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Pulse PCN roundtable: Place-based partnerships, part 1



PCN clinical directors joined Pulse PCN editor Victoria Vaughan on Microsoft Teams to discuss working at place level

Victoria What is the current status of work at the integrated care partnership (ICP), or place-based partnership board level for your PCN? 

Reshma In the partnership board they’re looking into the health inequalities of the area. There are various projects being undertaken in population health management (PHM) and also on developing PCN networks. There’s also work on secondary care trusts and their issues. Other proposals that are being developed include setting up diagnostic hubs. 

In our area – the Medway and Swale Health and Care Partnership Board – we’ve got nine clinical directors (CDs). I was elected to be the representative, so I sit on that board. There are other boards that require PCN clinical directorship, which is the clinical, professional and advisory board, which I also sit on. That’s probably more of use to us as PCN directors because we’re in touch with the plans on ground level – patient management and healthcare needs.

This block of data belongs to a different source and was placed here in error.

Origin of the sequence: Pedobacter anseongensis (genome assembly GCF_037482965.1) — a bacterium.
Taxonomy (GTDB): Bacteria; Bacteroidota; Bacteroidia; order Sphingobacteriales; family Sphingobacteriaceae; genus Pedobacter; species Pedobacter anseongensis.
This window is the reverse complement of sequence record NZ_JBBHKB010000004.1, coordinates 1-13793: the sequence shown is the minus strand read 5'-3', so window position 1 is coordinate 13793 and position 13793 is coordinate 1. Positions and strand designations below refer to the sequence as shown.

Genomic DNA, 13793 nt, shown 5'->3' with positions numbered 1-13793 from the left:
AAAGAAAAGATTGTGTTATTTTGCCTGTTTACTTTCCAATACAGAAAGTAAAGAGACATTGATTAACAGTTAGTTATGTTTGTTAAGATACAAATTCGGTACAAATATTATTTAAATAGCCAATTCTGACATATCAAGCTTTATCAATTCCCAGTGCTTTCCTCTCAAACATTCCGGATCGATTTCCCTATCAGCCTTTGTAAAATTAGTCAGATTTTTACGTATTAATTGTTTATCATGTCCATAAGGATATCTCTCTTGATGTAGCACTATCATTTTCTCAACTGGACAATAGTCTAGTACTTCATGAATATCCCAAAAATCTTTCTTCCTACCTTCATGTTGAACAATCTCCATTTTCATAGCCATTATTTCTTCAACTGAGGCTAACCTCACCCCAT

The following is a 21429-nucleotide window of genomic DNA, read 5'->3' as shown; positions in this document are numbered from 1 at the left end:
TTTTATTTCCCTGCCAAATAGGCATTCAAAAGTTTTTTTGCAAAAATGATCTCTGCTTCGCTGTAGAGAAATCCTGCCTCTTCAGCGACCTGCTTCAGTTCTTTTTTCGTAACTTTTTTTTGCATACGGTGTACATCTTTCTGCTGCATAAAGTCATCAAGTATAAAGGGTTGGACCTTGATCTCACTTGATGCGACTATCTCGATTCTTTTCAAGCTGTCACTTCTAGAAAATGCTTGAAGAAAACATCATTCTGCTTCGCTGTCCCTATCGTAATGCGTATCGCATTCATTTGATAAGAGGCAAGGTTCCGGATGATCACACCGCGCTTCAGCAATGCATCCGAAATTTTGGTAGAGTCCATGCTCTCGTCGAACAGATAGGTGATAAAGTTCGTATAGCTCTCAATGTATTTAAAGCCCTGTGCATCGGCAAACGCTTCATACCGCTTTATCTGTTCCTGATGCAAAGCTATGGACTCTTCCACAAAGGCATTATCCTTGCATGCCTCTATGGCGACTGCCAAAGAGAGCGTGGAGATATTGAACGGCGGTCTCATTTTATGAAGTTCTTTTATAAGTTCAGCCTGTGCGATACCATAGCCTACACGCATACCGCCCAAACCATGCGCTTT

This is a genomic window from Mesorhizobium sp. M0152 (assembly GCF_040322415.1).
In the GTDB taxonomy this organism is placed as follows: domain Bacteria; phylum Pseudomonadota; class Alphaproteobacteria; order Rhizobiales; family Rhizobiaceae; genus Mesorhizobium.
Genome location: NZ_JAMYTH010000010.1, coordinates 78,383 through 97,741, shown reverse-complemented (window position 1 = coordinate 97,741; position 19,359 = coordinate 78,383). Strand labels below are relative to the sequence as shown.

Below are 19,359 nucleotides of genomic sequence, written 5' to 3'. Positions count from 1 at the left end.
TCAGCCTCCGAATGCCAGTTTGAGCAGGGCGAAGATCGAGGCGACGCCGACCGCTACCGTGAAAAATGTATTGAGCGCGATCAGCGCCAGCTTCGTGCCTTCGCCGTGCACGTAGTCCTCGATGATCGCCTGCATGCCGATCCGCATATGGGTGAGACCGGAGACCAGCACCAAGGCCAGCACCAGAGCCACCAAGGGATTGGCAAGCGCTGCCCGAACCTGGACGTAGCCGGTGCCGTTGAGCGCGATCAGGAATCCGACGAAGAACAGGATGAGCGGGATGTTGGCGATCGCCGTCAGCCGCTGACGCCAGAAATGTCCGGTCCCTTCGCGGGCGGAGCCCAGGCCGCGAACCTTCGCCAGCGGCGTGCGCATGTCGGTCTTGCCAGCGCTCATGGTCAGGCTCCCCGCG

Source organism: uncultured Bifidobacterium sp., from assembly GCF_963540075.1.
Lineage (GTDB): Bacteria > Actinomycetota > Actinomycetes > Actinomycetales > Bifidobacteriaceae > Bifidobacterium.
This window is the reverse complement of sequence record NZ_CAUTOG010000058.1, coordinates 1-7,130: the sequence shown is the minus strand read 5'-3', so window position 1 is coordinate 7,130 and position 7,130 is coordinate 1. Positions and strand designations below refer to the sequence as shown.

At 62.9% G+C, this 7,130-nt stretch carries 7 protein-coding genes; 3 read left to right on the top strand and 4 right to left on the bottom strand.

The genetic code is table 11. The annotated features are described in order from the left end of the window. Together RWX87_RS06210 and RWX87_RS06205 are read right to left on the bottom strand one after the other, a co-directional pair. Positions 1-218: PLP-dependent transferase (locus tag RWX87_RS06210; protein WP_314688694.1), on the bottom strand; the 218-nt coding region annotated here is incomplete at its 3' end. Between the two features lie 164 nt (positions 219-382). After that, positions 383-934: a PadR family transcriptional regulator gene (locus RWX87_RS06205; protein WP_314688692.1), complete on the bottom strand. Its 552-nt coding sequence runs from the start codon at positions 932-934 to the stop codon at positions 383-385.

Robin I’m not directly involved within the ICP board but as a group of PCNs we’ve got a CD representative in different work streams. These work streams include urgent care and community mental health. More recently we’ve been looking at some of the transformation [work], place-based care, health in communities, and then health inequalities and PHM. That’s a large piece of work we’re undertaking at the moment. 

Riz We’ve got very good working relationships with all the CDs, and with the community trusts as well, and we’re working closely with the acute trust. We have huge problems in Enfield with deprivation. Enfield’s a borough that is divided in two. East Enfield has huge deprivation problems and west Enfield has a very elderly population. On the east side, the acute trusts are really struggling with workload, A&E attendance and things like that, so we’re working closely to see how we can support the acute trust in managing that, how much can be taken up by general practice, how we can provide input into urgent care centres to support that system. Health inequalities are a major part of the discussions at the moment.

Victoria Robin, do you feel like you’ve got a link to the ICP?